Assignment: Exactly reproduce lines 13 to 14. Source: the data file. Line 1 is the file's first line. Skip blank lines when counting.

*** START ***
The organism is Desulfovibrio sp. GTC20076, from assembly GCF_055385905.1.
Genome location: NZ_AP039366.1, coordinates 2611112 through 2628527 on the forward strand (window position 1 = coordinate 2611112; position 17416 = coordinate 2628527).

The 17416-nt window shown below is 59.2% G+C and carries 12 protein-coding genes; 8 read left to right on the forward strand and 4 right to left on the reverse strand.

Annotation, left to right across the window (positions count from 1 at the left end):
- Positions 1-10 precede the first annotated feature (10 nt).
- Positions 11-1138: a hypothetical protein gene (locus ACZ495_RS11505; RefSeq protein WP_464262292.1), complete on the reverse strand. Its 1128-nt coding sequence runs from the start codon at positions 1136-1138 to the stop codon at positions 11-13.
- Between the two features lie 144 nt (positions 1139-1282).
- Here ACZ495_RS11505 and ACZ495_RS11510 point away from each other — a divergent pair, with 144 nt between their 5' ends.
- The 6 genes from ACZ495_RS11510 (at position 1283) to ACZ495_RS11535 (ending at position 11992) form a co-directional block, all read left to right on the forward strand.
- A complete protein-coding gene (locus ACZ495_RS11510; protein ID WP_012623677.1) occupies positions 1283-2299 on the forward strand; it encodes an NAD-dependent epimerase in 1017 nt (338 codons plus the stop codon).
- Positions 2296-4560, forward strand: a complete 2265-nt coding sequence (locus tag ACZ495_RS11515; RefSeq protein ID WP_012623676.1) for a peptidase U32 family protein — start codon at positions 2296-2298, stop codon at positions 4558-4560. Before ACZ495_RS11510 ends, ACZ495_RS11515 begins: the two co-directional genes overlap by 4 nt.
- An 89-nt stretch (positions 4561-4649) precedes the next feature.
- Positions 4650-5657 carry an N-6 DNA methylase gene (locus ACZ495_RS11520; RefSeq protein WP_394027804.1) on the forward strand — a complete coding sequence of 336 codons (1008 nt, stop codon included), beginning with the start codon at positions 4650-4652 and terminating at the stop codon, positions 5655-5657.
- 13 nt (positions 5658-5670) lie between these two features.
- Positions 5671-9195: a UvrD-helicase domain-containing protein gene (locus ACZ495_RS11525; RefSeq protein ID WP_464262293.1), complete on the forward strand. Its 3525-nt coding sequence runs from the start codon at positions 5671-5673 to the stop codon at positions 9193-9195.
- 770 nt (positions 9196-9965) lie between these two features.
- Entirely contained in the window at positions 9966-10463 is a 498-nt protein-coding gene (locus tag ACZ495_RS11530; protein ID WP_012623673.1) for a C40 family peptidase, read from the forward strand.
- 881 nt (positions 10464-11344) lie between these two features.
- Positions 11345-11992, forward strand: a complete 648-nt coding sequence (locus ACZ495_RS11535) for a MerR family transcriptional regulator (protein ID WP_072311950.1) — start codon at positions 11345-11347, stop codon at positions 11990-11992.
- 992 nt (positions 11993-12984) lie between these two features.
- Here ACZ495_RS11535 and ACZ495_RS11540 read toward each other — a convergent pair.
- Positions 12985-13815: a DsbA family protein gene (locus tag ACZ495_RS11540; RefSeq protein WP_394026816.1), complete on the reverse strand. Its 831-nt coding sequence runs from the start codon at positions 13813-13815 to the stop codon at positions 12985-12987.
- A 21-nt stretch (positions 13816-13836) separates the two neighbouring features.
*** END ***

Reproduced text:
- Positions 4650-5657 carry an N-6 DNA methylase gene (locus ACZ495_RS11520; RefSeq protein WP_394027804.1) on the forward strand — a complete coding sequence of 336 codons (1008 nt, stop codon included), beginning with the start codon at positions 4650-4652 and terminating at the stop codon, positions 5655-5657.
- 13 nt (positions 5658-5670) lie between these two features.